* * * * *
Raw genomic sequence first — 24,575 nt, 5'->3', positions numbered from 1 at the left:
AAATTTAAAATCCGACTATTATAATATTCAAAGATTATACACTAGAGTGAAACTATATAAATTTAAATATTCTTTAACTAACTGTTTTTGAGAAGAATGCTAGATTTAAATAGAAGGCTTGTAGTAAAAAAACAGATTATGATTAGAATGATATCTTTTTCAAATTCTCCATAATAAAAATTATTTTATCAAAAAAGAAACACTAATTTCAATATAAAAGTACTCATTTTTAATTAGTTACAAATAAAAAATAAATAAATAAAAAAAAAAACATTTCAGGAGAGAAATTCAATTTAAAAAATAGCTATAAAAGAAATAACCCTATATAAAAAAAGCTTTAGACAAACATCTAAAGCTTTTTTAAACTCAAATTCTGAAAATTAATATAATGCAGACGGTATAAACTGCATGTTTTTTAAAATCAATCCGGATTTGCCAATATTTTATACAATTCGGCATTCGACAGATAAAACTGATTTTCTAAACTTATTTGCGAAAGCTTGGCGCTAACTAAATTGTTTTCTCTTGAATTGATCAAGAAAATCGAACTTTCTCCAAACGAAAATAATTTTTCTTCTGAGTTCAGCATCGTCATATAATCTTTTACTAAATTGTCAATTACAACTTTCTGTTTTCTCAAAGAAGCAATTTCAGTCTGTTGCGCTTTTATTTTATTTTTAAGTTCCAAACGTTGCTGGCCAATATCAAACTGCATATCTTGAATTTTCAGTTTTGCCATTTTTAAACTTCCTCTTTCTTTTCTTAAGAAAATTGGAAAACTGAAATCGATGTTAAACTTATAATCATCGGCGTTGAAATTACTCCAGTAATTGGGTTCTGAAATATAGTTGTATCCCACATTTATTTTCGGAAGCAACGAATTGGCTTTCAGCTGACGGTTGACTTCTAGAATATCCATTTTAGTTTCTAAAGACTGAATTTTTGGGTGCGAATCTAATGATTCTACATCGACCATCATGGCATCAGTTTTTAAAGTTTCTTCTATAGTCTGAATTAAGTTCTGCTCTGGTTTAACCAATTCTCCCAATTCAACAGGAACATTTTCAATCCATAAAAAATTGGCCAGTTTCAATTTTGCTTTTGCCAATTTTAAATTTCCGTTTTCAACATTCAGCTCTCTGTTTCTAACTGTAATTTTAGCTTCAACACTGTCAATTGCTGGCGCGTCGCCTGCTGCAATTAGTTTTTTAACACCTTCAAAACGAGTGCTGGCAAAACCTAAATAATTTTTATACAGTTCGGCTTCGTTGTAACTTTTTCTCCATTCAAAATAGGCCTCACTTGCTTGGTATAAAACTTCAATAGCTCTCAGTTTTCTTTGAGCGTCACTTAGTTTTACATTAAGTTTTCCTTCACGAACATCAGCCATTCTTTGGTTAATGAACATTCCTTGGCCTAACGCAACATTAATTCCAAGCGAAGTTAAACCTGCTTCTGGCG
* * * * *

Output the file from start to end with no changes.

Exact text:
Raw genomic sequence first — 24,575 nt, 5'->3', positions numbered from 1 at the left:
AAATTTAAAATCCGACTATTATAATATTCAAAGATTATACACTAGAGTGAAACTATATAAATTTAAATATTCTTTAACTAACTGTTTTTGAGAAGAATGCTAGATTTAAATAGAAGGCTTGTAGTAAAAAAACAGATTATGATTAGAATGATATCTTTTTCAAATTCTCCATAATAAAAATTATTTTATCAAAAAAGAAACACTAATTTCAATATAAAAGTACTCATTTTTAATTAGTTACAAATAAAAAATAAATAAATAAAAAAAAAAACATTTCAGGAGAGAAATTCAATTTAAAAAATAGCTATAAAAGAAATAACCCTATATAAAAAAAGCTTTAGACAAACATCTAAAGCTTTTTTAAACTCAAATTCTGAAAATTAATATAATGCAGACGGTATAAACTGCATGTTTTTTAAAATCAATCCGGATTTGCCAATATTTTATACAATTCGGCATTCGACAGATAAAACTGATTTTCTAAACTTATTTGCGAAAGCTTGGCGCTAACTAAATTGTTTTCTCTTGAATTGATCAAGAAAATCGAACTTTCTCCAAACGAAAATAATTTTTCTTCTGAGTTCAGCATCGTCATATAATCTTTTACTAAATTGTCAATTACAACTTTCTGTTTTCTCAAAGAAGCAATTTCAGTCTGTTGCGCTTTTATTTTATTTTTAAGTTCCAAACGTTGCTGGCCAATATCAAACTGCATATCTTGAATTTTCAGTTTTGCCATTTTTAAACTTCCTCTTTCTTTTCTTAAGAAAATTGGAAAACTGAAATCGATGTTAAACTTATAATCATCGGCGTTGAAATTACTCCAGTAATTGGGTTCTGAAATATAGTTGTATCCCACATTTATTTTCGGAAGCAACGAATTGGCTTTCAGCTGACGGTTGACTTCTAGAATATCCATTTTAGTTTCTAAAGACTGAATTTTTGGGTGCGAATCTAATGATTCTACATCGACCATCATGGCATCAGTTTTTAAAGTTTCTTCTATAGTCTGAATTAAGTTCTGCTCTGGTTTAACCAATTCTCCCAATTCAACAGGAACATTTTCAATCCATAAAAAATTGGCCAGTTTCAATTTTGCTTTTGCCAATTTTAAATTTCCGTTTTCAACATTCAGCTCTCTGTTTCTAACTGTAATTTTAGCTTCAACACTGTCAATTGCTGGCGCGTCGCCTGCTGCAATTAGTTTTTTAACACCTTCAAAACGAGTGCTGGCAAAACCTAAATAATTTTTATACAGTTCGGCTTCGTTGTAACTTTTTCTCCATTCAAAATAGGCCTCACTTGCTTGGTATAAAACTTCAATAGCTCTCAGTTTTCTTTGAGCGTCACTTAGTTTTACATTAAGTTTTCCTTCACGAACATCAGCCATTCTTTGGTTAATGAACATTCCTTGGCCTAACGCAACATTAATTCCAAGCGAAGTTAAACCTGCTTCTGGCG